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Bladder exstrophy is an abnormality present at birth in which the bladder and associated structures are improperly formed. Rather than being its normal round shape, the bladder is flattened. The skin, muscle and pelvic bones joining the lower part of the abdomen do not form properly so the inside of the bladder is exposed outside the abdomen. There are associated deficiencies of the abdominal muscles and pelvic bones also.…more

Sometimes factors can occasionally interfere with bladder development, as is the case for children with cloacal exstrophy. This is the most severe birth defect in the exstrophy-epispadias complex. A child with this condition will have the bladder and a portion of the intestines, exposed outside the abdomen, with the bony pelvis open like a book.…more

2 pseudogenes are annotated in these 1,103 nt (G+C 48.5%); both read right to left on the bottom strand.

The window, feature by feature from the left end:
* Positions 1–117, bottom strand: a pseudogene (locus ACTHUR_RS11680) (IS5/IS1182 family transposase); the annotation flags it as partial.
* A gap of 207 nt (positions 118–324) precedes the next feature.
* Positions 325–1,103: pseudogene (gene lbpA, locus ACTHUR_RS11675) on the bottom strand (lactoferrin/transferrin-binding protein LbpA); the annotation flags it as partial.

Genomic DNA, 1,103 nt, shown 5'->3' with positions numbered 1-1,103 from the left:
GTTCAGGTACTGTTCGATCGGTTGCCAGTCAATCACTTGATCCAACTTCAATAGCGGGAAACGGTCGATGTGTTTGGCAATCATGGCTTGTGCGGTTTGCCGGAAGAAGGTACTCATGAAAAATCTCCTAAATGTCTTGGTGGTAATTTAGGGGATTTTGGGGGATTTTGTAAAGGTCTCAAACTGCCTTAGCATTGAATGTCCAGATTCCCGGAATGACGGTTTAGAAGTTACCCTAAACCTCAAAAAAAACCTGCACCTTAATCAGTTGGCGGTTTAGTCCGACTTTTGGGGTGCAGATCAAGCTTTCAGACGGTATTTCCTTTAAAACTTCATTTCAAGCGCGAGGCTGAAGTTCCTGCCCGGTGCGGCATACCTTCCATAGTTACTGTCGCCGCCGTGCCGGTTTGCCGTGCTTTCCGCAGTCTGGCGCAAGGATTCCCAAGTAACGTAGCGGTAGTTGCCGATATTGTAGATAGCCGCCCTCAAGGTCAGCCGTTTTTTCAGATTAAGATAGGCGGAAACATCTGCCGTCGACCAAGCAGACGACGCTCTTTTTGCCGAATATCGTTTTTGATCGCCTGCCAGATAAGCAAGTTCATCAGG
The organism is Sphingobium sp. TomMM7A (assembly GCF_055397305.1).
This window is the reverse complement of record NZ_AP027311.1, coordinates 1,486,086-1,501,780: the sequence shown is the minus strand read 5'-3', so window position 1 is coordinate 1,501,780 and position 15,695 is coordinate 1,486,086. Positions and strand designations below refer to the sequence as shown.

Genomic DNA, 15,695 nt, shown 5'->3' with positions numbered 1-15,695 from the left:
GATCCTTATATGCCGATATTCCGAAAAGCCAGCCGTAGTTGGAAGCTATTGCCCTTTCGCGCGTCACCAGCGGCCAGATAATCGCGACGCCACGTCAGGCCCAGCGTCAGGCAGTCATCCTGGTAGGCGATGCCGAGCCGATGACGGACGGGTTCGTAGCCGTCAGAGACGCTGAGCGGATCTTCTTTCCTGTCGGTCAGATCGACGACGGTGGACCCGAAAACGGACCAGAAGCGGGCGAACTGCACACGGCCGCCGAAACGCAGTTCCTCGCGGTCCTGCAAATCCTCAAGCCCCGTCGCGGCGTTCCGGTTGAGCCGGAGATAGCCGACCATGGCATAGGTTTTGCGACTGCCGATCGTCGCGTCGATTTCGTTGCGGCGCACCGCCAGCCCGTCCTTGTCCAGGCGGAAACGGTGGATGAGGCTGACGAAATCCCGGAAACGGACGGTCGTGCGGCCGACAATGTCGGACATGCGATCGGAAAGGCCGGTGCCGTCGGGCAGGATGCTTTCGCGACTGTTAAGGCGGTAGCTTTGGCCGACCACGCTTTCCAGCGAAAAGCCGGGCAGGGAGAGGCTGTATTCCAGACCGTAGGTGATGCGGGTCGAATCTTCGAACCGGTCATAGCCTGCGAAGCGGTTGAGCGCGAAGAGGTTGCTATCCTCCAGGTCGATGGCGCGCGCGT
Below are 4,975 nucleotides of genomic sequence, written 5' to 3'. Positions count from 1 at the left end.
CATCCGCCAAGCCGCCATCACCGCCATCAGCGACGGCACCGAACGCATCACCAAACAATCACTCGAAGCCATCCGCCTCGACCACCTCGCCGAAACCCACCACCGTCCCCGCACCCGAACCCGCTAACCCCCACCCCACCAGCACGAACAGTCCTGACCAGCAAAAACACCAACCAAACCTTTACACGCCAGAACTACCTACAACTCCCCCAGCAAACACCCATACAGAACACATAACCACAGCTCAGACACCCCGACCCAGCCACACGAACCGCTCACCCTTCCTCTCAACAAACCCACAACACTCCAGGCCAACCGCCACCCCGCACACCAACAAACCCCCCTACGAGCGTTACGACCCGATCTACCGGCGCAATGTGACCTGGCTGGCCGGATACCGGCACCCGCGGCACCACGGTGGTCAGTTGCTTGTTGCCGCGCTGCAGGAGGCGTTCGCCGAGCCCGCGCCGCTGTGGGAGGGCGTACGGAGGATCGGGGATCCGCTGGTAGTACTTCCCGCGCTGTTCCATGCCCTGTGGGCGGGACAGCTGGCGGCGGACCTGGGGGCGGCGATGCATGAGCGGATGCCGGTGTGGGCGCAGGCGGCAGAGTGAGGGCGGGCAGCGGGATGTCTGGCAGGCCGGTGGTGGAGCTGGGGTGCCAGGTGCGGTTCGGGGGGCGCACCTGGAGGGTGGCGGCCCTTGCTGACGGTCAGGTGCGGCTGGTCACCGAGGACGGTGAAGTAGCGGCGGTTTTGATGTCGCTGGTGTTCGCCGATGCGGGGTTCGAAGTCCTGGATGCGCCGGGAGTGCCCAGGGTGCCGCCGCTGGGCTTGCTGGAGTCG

Most of us are born with 2 ureters, the tube that drains the urine from each kidney into the bladder. But some babies are born with 2 ureters that drain a single kidney. In these cases, one ureter drains the upper part of the kidney and the second ureter drains the lower part of the kidney. As long as they both enter the bladder, this extra ureter is usually not a problem.…more

A megaureter (“large ureter”) is when a ureter is wider than three-eighths of an inch. This can result from an abnormality of the ureter itself (primary) or from the bladder being blocked (secondary).…more

Before birth, there is a connection between the bellybutton and the bladder. This connection, called the urachus, normally disappears before birth. But what happens if part of the urachus remains after birth? Read on to learn more about what problems can arise.…more

Most of us are born with two ureters, one from each kidney to drain urine into the bladder. Some (1 in 125 people), on the other hand, have two ureters draining a kidney. This is called "duplex anomaly" of the kidney. A "duplex anomaly" can be associated with a variety of conditions that can affect the kidney health. One of these conditions is referred to as "ureterocele."…more

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